Go to HHH home page.
Smart Politics
 


Minnesotans Still Divided Over Pawlenty; Culver and Doyle Ratings in 30s

Bookmark and Share

While residents of Iowa and Wisconsin are speaking in loud, disapproving voices over the performance of their respective Democratic governors, Minnesotans are still basically split down the middle over how they rate the performance of Republican Governor Tim Pawlenty.

The latest SurveyUSA poll of 600 Minnesota residents, conducted August 26-27, finds 48 percent approving of Pawlenty's job performance, with 50 percent disapproving. The Governor's job approval rating has see-sawed up and down between a low of 46 percent (April) and a high of 53 percent (January, July) throughout the first eight months of this year.

Although Pawlenty's current SurveyUSA approval rating is down from his August marks from 2008 (51 percent), 2007, (59 percent), and 2006 (56 percent), his numbers have not fallen appreciably compared to those of his Upper Midwestern colleagues - each of whom have faced historic economic challenges in their respective states.

For example, Iowa Governor Chet Culver, like Pawlenty, enjoyed a 59 percent approval rating in August 2007, his first year in office. That number has fallen to just 36 percent in August 2009 - a 39.0 percent drop in two years.

Meanwhile, Wisconsin Governor Jim Doyle, who recently announced he would not seek a third term, has seen his job performance numbers drop from 46 percent in August 2008 to 33 percent last month.

In one year, Culver's numbers have fallen 32.1 percent, Doyle's have decreased 28.3 percent, while Pawlenty's have dipped just 5.9 percent.

Pawlenty has been able to maintain these numbers despite facing a legislature controlled by the opposition party. Both Culver and Doyle (since 2009) govern over states with both legislative chambers under Democratic control. In fact, Minnesota has by far the most Democratic-dominated legislature in the 12-state Midwest region.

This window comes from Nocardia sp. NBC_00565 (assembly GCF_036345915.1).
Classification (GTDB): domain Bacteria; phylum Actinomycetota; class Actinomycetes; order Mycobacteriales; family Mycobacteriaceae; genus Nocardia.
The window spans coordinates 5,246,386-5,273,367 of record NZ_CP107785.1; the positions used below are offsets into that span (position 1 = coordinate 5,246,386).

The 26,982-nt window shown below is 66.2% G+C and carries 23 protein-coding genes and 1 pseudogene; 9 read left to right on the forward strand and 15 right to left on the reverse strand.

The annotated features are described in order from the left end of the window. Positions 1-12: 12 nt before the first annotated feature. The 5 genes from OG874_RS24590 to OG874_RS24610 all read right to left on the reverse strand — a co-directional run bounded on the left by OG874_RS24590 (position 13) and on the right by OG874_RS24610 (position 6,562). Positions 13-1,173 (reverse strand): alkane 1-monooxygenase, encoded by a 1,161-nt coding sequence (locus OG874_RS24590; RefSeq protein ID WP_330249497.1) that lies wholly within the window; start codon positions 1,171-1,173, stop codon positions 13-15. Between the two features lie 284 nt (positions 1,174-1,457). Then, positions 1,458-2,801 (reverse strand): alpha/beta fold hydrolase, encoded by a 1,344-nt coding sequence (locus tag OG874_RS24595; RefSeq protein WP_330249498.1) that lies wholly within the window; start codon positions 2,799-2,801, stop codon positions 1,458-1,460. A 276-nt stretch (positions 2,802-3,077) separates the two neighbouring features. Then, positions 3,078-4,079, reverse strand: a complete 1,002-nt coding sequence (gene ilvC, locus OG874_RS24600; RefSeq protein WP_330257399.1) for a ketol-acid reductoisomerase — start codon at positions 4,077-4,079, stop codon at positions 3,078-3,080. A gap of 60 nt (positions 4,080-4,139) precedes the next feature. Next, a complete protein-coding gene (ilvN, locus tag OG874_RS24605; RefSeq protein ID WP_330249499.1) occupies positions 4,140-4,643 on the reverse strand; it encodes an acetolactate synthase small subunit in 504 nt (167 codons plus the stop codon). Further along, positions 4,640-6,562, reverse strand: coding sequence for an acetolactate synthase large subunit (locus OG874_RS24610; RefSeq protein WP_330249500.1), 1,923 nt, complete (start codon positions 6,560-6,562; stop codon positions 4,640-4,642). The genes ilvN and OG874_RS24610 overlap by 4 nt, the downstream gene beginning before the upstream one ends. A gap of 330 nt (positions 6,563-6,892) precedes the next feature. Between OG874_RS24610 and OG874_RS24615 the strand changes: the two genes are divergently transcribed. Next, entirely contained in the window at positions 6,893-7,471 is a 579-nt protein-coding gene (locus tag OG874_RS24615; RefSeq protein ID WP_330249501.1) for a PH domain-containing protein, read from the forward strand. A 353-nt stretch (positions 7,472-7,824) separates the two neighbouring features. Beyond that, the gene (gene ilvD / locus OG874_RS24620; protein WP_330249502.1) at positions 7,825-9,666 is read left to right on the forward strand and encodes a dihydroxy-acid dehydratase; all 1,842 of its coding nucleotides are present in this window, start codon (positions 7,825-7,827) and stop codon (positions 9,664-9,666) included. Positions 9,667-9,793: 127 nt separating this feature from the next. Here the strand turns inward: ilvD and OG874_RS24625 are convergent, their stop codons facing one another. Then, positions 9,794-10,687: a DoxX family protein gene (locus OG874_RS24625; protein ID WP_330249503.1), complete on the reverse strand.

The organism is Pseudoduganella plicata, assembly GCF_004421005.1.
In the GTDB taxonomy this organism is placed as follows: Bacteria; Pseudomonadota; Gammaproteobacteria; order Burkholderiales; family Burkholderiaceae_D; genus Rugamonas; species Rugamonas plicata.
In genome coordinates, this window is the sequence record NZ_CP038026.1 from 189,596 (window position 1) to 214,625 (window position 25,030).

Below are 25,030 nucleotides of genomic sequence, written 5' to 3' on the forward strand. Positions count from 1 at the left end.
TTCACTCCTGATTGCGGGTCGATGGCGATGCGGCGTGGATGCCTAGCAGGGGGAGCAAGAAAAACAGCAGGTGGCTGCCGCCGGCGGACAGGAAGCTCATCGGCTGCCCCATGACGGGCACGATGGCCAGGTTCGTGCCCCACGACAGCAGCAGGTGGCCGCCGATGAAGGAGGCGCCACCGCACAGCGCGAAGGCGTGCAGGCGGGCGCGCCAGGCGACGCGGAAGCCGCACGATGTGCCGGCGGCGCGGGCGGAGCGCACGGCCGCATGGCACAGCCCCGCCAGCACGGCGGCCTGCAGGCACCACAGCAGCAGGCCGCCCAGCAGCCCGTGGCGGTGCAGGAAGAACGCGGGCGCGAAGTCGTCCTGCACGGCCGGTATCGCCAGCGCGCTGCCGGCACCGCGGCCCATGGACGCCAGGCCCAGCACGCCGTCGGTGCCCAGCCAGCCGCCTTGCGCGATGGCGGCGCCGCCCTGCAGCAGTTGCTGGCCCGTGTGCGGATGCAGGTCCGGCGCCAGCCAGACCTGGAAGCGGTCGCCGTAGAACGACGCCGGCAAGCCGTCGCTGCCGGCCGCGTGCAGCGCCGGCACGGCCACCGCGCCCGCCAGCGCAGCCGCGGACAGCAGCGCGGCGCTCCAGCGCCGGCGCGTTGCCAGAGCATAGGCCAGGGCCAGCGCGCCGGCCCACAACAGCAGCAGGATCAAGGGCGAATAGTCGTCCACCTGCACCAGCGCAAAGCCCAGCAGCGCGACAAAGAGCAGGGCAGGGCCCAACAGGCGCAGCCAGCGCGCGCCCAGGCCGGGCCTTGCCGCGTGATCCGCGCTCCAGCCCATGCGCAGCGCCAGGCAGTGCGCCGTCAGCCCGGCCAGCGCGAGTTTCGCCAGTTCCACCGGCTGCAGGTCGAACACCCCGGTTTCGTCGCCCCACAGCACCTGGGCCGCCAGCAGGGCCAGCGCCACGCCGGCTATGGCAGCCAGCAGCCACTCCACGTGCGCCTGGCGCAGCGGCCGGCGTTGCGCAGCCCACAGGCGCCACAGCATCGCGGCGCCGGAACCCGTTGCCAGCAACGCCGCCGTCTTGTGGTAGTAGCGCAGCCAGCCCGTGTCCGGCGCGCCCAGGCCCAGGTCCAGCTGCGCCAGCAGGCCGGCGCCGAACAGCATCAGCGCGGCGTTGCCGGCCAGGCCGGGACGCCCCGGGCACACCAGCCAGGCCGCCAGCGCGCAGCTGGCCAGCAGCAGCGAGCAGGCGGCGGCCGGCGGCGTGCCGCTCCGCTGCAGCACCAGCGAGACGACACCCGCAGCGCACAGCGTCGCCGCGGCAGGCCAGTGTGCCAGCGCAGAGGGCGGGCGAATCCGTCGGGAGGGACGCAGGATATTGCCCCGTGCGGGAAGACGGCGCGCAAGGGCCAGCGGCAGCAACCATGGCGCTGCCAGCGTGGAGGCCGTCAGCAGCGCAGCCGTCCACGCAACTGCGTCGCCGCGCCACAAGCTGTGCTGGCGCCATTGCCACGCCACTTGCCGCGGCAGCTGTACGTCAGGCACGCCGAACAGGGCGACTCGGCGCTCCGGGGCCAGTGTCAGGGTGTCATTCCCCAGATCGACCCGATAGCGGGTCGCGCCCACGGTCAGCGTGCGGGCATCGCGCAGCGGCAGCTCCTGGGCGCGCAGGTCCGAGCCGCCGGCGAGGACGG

Thus, while Minnesota's Republican Governor has no doubt alienated many Democrats in his high profile budget battles with the DFL leadership in St. Paul, Pawlenty has perhaps emerged (unlike Culver and Doyle) as a stronger leader for having engaged in that battle. As a result, Pawlenty still gets fair marks from independents in the Gopher State (45 percent approving), while that group has all but shut down its support for Doyle (23 percent) and Culver (27 percent).

Change in Upper Midwestern Gubernatorial Approval Ratings, August 2008-August 2009

State
Governor
Aug. '08
Aug. '09
% Change
MN
Tim Pawlenty
51
48
-5.9
WI
Jim Doyle
46
33
-28.3
IA
Chet Culver
53
36
-32.1
Note: SurveyUSA data compiled by Smart Politics.

Pawlenty's numbers also still stack up fairly well against many of his colleagues from across the country. Pawlenty is one of only five governors in the 13 states tracked by SurveyUSA who has not experienced a double-digit percentage decrease in approval rating since January of this year (-9.4 percent). (The Minnesota Governor also has the fifth highest approval rating in this group).

Only New Mexico Governor Bill Richardson (+17.0 percent), Alabama Governor Bob Riley (+1.7 percent), Kentucky Governor Steve Beshear (-2.1 percent), and Oregon Governor Ted Kulongoski (-4.8 percent) have fared better since January.

Interestingly, Pawlenty is the only governor of these 13 states who has presided over a single-digit increase in unemployment this year - at just +8.0 percent from January to July.

For example, New Mexico has endured a +37.3 percent increase in unemployment since January, with Iowa at +35.4 percent, Alabama at +30.8 percent, Wisconsin at +28.6 percent, Kansas at +27.6 percent, Kentucky at +25.0 percent, and Oregon at +21.4 percent.

As documented last month, Minnesota has had one of the lowest increases in the rate of unemployment across the nation this year.

Change in Gubernatorial Approval Rating Since January 2009

State
Governor
Jan
Aug
% Change
NM
Bill Richardson
47
55
+17.0
AL
Bob Riley
60
61
+1.7
KY
Steve Beshear
48
47
-2.1
OR
Ted Kulongoski
42
40
-4.8
MN
Tim Pawlenty
53
48
-9.4
VA
Tim Kaine
53
45
-15.1
WA
Christine Gregoire
42
35
-16.7
MO
Jay Nixon
63
50
-20.6
IA
Chet Culver
50
36
-28.0
WI
Jim Doyle
48
33
-31.3
CA
Arnold Schwarzenegger
28
19
-32.1
NY
David Paterson
54
24
-55.6
KS
Mark Parkinson
N/A
49
N/A
 
Average
45.2
41.7
-15.5
Note: SurveyUSA data compiled by Smart Politics.

Follow Smart Politics on Twitter.

Previous post: Klobuchar's Approval Rebounds While Senators Grassley, Harkin, Kohl, and Feingold's Sink to Historic Lows
Next post: In Search of Minnesota's Bellwether House District(s)

3 Comments


  • Whether one agrees or does not agree with Governor Pawlenty and his policies and or the results said policies it is a moot point. What I am curious about is to which way the electorate will vote in the next gubernatorial election.